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AIDS Research and Treatment
Volume 2017, Article ID 5456219, 6 pages
https://doi.org/10.1155/2017/5456219
Research Article

Evaluating Adherence to Antiretroviral Therapy Using Pharmacy Refill Records in a Rural Treatment Site in South Africa

1HIV/AIDS & Global Health Research Programme, University of Venda, Thohoyandou, South Africa
2Department of Medical Laboratory Sciences, Kenyatta University, Nairobi, Kenya
3Department of Public Health Sciences, University of Virginia, Charlottesville, VA, USA
4Division of Infectious Diseases and International Health, University of Virginia, Charlottesville, VA, USA
5HIV/AIDS Prevention Group Wellness and Health Clinic, Bela Bela, South Africa

Correspondence should be addressed to Pascal O. Bessong; az.ca.nevinu@gnosseb

Received 28 September 2016; Accepted 12 January 2017; Published 31 January 2017

Academic Editor: Robert R. Redfield

Copyright © 2017 George Gachara et al. This is an open access article distributed under the Creative Commons Attribution License, which permits unrestricted use, distribution, and reproduction in any medium, provided the original work is properly cited.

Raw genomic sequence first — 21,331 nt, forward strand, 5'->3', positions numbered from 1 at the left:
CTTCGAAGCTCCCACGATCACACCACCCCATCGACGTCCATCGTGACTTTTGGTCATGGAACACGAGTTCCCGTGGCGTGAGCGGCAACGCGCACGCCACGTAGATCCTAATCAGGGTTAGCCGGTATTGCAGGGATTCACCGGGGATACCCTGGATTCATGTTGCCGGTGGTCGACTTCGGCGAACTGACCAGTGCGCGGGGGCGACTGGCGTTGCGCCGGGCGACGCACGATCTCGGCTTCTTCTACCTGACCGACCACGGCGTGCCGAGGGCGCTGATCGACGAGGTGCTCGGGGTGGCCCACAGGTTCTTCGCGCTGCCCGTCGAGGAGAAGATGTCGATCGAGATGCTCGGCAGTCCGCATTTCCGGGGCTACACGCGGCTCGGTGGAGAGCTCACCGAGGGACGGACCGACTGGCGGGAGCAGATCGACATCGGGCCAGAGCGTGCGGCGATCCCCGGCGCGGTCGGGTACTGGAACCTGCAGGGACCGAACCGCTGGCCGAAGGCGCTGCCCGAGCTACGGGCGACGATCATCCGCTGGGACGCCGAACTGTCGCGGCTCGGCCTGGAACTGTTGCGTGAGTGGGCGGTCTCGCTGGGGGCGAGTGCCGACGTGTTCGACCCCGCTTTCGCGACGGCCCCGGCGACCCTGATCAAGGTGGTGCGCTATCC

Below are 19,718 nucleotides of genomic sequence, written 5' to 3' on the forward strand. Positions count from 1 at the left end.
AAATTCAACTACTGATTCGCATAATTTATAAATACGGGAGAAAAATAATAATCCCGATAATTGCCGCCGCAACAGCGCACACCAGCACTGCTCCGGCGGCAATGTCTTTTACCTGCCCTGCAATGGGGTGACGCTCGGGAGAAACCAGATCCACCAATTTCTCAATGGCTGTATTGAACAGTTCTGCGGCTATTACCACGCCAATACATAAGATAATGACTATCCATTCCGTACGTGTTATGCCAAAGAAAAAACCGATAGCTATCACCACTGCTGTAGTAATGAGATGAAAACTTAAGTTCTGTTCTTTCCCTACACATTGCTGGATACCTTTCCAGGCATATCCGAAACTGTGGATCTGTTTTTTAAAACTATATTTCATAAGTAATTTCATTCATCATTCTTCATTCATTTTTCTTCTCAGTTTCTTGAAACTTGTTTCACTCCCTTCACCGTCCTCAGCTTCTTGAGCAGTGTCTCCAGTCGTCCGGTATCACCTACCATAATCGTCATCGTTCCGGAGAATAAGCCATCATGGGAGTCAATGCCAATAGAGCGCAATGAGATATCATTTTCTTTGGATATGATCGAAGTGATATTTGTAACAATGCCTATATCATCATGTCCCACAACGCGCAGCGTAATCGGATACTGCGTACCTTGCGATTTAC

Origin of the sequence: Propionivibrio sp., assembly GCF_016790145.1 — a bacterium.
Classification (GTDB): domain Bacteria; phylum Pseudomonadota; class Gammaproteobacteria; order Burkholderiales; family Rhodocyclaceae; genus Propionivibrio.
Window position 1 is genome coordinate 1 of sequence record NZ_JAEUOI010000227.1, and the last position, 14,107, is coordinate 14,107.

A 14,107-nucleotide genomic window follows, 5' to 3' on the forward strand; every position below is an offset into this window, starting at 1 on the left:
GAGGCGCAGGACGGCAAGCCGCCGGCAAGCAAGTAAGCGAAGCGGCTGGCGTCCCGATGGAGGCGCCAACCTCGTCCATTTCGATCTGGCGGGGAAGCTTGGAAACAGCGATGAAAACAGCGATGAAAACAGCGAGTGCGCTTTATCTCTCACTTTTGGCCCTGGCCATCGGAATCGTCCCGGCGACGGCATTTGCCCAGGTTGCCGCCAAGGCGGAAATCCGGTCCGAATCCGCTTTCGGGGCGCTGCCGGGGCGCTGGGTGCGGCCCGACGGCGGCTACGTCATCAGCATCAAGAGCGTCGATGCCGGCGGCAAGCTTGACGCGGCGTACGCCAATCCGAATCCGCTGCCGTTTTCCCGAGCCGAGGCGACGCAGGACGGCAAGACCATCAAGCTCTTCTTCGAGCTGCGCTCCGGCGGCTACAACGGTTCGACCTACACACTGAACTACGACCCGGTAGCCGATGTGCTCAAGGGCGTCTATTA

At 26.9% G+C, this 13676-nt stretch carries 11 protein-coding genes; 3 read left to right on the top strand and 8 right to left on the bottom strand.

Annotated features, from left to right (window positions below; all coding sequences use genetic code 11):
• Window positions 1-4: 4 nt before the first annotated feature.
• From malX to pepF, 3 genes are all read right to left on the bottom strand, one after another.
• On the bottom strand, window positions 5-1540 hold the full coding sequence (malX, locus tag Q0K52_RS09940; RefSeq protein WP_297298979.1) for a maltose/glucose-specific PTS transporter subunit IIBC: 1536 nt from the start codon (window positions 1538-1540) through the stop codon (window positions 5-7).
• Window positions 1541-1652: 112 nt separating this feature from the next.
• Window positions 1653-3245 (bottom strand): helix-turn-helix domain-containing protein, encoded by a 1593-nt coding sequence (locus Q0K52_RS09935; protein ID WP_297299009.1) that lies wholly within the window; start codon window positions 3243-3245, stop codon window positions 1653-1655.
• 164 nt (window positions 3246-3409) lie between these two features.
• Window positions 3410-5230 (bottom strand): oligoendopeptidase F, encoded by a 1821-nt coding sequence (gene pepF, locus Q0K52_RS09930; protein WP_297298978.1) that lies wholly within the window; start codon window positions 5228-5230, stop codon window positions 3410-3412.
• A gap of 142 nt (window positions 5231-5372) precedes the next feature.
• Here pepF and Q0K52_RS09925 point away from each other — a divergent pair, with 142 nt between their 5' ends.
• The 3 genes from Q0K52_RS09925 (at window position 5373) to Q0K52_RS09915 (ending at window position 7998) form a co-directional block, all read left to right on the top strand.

Abstract

Optimal adherence to combination antiretroviral therapy (cART) is critical to maintain virologic suppression, thereby ensuring the global success of HIV treatment. We evaluated adherence to cART using pharmacy refill records and determined the adherence threshold resulting in >90% virologic suppression in a community run treatment site in South Africa. Additionally, we analysed factors associated with adherence using univariable and multivariable logistic regression models. Logistic regression was also performed to determine the relationship between adherence and virologic suppression and the adherence threshold resulting in <10% virologic failure. The overall median (interquartile range) adherence was 95% (88.6–98.4%). Out of the study participants, 210/401 (52.4%) had optimal (≥95%) adherence while only 37/401 (9.2%) had poor (≤80%) adherence. The majority (90.5%) of patients with optimal adherence had virologic suppression. Having TB at registration into care was found to be negatively associated with adherence (adjusted odds ratio [AOR], 0.382; ). Compared to nonadherent individuals, optimally adherent participants were more likely to achieve virologic suppression (OR 2.92; 95% CI: 1.63–5.22). Only adherence rates above 95% were observed to lead to <10% virologic failure. cART adherence measured by pharmacy refill records could serve as a useful predictor of virologic failure; adherence rates >95% are needed to maintain optimal virologic suppression.